Exhausted_Auk said...

I thought Blunt SS rims are also disc only

Guitar Ted said...

@Exhausted_Auk- Whoops! Probably should be looking at Cliffhangars then, eh? :>)

Scott said...

I've never read anything here that makes me think you're a weight weenie. However, you've pedalled plenty of miles on high end wheels. Are you sure a cliffhanger (675g) is a good substitute for a blunt SS (425g)?

Guitar Ted said...

@Scott- Well, let's keep in mind that the Orange Crush is a rim brake only bike. In that case, a Blunt SS is a wrong choice in the first place, since it does not support rim brake use, as pointed out by Exhausted_Auk earlier. My mistake there in posting that in the first place.

So, in the Velocity family of rims, a Cliffhangar works, since it has support for rim brakes and wider tires.

Now I could go outside of the Velocity family and get rim brake compatible rims. Maybe like the HED ones I already have, for instance.

But the bottom line here is that I mistakenly posted that the Blunt SS would be a workable choice when it clearly is not. I apologize for any confusion there.

Scott said...

Thanks, GT! No confusion here on disc only blunt ss not working with canti stud BMC frame.

I honestly was just really curious about using the MASSIVE cliffhanger rim on an SS gravel bike. The Blunt SS is superlight XC rim which makes alot of sense on a gravel bike (I have it in 650b on my BMC Road+). The cliffhanger is wide like the Blunt SS but it is a super heavy duty rim. I think of the cliffhanger as a rim that I might use on my Big Dummy to handle heavy cargo. Its almost as heavy as the 50mm rabbit holes that are on my surly krampus.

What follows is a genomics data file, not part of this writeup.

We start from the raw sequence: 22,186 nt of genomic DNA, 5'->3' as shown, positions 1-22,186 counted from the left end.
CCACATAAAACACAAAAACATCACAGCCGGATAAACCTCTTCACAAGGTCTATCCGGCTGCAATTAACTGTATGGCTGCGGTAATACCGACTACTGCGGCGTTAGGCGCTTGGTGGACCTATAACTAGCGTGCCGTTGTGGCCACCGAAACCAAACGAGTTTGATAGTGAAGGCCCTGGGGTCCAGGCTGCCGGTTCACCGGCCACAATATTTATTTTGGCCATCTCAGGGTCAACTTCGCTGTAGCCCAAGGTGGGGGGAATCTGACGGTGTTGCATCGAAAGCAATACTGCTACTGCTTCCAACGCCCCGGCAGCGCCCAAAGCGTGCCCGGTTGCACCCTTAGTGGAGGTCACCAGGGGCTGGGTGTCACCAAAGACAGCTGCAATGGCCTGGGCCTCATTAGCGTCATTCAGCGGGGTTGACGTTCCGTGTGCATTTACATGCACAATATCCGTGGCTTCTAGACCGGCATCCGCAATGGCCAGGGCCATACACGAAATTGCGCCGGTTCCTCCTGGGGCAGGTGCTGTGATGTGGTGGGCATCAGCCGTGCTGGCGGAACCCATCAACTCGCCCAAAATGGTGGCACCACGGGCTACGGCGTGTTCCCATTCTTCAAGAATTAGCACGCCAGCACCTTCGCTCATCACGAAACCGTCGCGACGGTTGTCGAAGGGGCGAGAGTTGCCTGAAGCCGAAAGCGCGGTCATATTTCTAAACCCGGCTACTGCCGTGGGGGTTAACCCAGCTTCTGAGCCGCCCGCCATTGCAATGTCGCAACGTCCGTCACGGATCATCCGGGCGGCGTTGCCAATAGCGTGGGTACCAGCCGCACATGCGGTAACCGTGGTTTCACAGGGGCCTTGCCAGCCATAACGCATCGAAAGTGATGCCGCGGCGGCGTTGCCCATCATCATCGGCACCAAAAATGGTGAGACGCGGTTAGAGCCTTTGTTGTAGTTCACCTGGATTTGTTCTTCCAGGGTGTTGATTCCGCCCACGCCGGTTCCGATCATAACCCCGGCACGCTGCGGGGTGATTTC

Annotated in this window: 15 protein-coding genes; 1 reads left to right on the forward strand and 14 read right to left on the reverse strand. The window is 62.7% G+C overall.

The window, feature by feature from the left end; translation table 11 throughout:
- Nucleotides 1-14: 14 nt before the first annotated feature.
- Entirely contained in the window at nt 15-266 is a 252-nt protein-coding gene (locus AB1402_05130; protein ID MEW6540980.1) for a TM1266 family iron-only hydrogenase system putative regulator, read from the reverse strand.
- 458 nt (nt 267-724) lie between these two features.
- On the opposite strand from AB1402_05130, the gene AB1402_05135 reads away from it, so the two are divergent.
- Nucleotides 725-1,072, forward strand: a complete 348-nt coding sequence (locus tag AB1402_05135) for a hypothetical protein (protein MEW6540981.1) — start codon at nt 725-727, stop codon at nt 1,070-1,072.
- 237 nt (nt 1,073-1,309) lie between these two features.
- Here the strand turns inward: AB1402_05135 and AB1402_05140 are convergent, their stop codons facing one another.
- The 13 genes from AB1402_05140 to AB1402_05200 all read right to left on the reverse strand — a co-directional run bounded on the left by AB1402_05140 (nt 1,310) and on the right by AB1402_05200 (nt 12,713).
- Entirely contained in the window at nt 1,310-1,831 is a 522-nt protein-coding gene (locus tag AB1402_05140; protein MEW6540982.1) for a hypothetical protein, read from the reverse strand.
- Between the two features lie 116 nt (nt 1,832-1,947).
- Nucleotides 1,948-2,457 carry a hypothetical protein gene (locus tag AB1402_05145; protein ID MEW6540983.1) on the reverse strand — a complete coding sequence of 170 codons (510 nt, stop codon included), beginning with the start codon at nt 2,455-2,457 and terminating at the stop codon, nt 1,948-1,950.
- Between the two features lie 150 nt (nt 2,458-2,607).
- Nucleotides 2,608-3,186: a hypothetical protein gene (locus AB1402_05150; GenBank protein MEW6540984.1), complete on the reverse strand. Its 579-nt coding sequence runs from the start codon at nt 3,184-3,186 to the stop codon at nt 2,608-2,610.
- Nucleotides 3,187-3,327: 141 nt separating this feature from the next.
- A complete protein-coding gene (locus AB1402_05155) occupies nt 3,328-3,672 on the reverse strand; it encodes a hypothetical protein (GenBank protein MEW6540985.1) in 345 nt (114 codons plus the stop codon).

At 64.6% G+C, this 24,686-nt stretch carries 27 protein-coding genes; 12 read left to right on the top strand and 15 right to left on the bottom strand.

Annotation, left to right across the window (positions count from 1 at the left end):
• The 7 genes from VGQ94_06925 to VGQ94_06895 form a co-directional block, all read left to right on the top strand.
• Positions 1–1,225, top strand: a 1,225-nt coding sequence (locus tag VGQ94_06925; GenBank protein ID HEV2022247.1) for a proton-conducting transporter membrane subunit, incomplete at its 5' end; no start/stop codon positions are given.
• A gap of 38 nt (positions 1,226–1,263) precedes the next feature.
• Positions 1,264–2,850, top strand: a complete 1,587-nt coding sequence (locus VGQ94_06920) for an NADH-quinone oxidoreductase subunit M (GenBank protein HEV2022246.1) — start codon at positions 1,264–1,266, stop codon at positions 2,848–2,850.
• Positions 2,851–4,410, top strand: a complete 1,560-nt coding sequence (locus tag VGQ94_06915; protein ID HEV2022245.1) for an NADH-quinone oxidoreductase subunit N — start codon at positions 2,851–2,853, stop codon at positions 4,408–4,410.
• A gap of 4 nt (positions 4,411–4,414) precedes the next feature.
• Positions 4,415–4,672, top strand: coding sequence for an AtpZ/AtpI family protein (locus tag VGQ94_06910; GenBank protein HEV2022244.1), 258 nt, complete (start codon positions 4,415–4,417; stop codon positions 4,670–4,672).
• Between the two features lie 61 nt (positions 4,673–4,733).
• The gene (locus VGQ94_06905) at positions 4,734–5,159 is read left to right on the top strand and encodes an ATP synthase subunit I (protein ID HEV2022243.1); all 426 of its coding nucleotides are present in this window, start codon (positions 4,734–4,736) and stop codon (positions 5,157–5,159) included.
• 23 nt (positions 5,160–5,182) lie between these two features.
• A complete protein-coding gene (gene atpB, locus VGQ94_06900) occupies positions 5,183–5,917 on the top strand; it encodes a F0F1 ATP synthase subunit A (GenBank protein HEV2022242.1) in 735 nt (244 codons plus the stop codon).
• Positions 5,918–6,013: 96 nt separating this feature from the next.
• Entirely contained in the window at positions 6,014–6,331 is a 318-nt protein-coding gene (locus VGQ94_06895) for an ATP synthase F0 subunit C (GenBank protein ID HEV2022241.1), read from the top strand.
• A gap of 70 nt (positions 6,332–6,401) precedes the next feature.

Have you considered the Velocity Quill? Are the benefits of the wider Cliffhanger large enough to compensate its 200+ extra grams relative to the narrower Quill?

Based on the article I am assuming you'd only be building a new rear wheel for the Orange Crush? Do you think having the hefty cliffhanger out back paired with the presumably much lighter current rim up front have a noticeable affect when riding?

Guitar Ted said...

@Scott- Well, I am very familiar with the Cliffhangar in a single speed application as that is what I use on my Surly 1X1. I think from the standpoint of single speeding, lightness of wheels is not as big a deal as maybe it needs to be for geared bikes. That is because of two things, in my opinion. First of all, a single speed rim gets a heck of a lot more torque loading than a geared rim might for the same terrain. Your standing and grinding out higher torque/lower cadence climbs, and a stiff rim that won't yield to lateral flex is a good thing here. Secondly, single speeding is all about momentum and conservation of momentum. A heavier wheel (up to a point) is going to conserve your momentum, and that can have the effect of smoothing out dead spots in low cadence pedaling scenarios. Plus, it helps when coasting too, since that wheel wants to keep spinning and a "flywheel effect" is sometimes an advantage.

Overall weight of a single speed is going to be lighter anyway, so I have grams to play with, so to speak. That said, I will consider other rims. I don't want anything too flexy though. So lightweight isn't one of my concerns.